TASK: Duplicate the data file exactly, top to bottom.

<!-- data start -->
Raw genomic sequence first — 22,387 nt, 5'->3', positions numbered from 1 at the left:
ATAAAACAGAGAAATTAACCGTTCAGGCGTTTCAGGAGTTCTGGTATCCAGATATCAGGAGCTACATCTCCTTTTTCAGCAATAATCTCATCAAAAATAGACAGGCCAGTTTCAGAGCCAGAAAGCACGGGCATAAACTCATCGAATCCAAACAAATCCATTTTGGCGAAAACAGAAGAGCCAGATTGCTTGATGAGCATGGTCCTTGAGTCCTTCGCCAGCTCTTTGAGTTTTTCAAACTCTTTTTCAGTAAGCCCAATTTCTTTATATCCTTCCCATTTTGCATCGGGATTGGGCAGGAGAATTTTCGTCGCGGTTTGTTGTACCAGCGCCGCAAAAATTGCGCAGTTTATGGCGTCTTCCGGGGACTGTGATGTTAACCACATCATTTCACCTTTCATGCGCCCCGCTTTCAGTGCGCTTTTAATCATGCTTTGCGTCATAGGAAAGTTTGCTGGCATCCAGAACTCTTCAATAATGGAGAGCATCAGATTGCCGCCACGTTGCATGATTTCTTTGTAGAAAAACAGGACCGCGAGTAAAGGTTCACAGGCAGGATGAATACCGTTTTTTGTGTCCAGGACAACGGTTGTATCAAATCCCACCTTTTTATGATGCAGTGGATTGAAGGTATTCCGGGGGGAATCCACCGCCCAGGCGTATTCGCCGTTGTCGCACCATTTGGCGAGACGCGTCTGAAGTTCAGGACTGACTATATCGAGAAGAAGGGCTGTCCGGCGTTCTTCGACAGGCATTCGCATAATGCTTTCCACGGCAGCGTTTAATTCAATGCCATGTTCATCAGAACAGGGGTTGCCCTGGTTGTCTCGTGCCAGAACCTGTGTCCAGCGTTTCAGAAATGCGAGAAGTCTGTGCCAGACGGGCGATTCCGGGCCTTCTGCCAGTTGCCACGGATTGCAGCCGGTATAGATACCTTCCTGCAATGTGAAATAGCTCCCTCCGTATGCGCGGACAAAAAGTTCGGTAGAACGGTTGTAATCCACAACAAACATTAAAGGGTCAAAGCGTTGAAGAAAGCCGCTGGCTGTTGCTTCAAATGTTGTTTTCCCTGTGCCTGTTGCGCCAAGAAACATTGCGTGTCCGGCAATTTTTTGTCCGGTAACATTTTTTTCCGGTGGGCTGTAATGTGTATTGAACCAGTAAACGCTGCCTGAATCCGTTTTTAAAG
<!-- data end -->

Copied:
Raw genomic sequence first — 22,387 nt, 5'->3', positions numbered from 1 at the left:
ATAAAACAGAGAAATTAACCGTTCAGGCGTTTCAGGAGTTCTGGTATCCAGATATCAGGAGCTACATCTCCTTTTTCAGCAATAATCTCATCAAAAATAGACAGGCCAGTTTCAGAGCCAGAAAGCACGGGCATAAACTCATCGAATCCAAACAAATCCATTTTGGCGAAAACAGAAGAGCCAGATTGCTTGATGAGCATGGTCCTTGAGTCCTTCGCCAGCTCTTTGAGTTTTTCAAACTCTTTTTCAGTAAGCCCAATTTCTTTATATCCTTCCCATTTTGCATCGGGATTGGGCAGGAGAATTTTCGTCGCGGTTTGTTGTACCAGCGCCGCAAAAATTGCGCAGTTTATGGCGTCTTCCGGGGACTGTGATGTTAACCACATCATTTCACCTTTCATGCGCCCCGCTTTCAGTGCGCTTTTAATCATGCTTTGCGTCATAGGAAAGTTTGCTGGCATCCAGAACTCTTCAATAATGGAGAGCATCAGATTGCCGCCACGTTGCATGATTTCTTTGTAGAAAAACAGGACCGCGAGTAAAGGTTCACAGGCAGGATGAATACCGTTTTTTGTGTCCAGGACAACGGTTGTATCAAATCCCACCTTTTTATGATGCAGTGGATTGAAGGTATTCCGGGGGGAATCCACCGCCCAGGCGTATTCGCCGTTGTCGCACCATTTGGCGAGACGCGTCTGAAGTTCAGGACTGACTATATCGAGAAGAAGGGCTGTCCGGCGTTCTTCGACAGGCATTCGCATAATGCTTTCCACGGCAGCGTTTAATTCAATGCCATGTTCATCAGAACAGGGGTTGCCCTGGTTGTCTCGTGCCAGAACCTGTGTCCAGCGTTTCAGAAATGCGAGAAGTCTGTGCCAGACGGGCGATTCCGGGCCTTCTGCCAGTTGCCACGGATTGCAGCCGGTATAGATACCTTCCTGCAATGTGAAATAGCTCCCTCCGTATGCGCGGACAAAAAGTTCGGTAGAACGGTTGTAATCCACAACAAACATTAAAGGGTCAAAGCGTTGAAGAAAGCCGCTGGCTGTTGCTTCAAATGTTGTTTTCCCTGTGCCTGTTGCGCCAAGAAACATTGCGTGTCCGGCAATTTTTTGTCCGGTAACATTTTTTTCCGGTGGGCTGTAATGTGTATTGAACCAGTAAACGCTGCCTGAATCCGTTTTTAAAG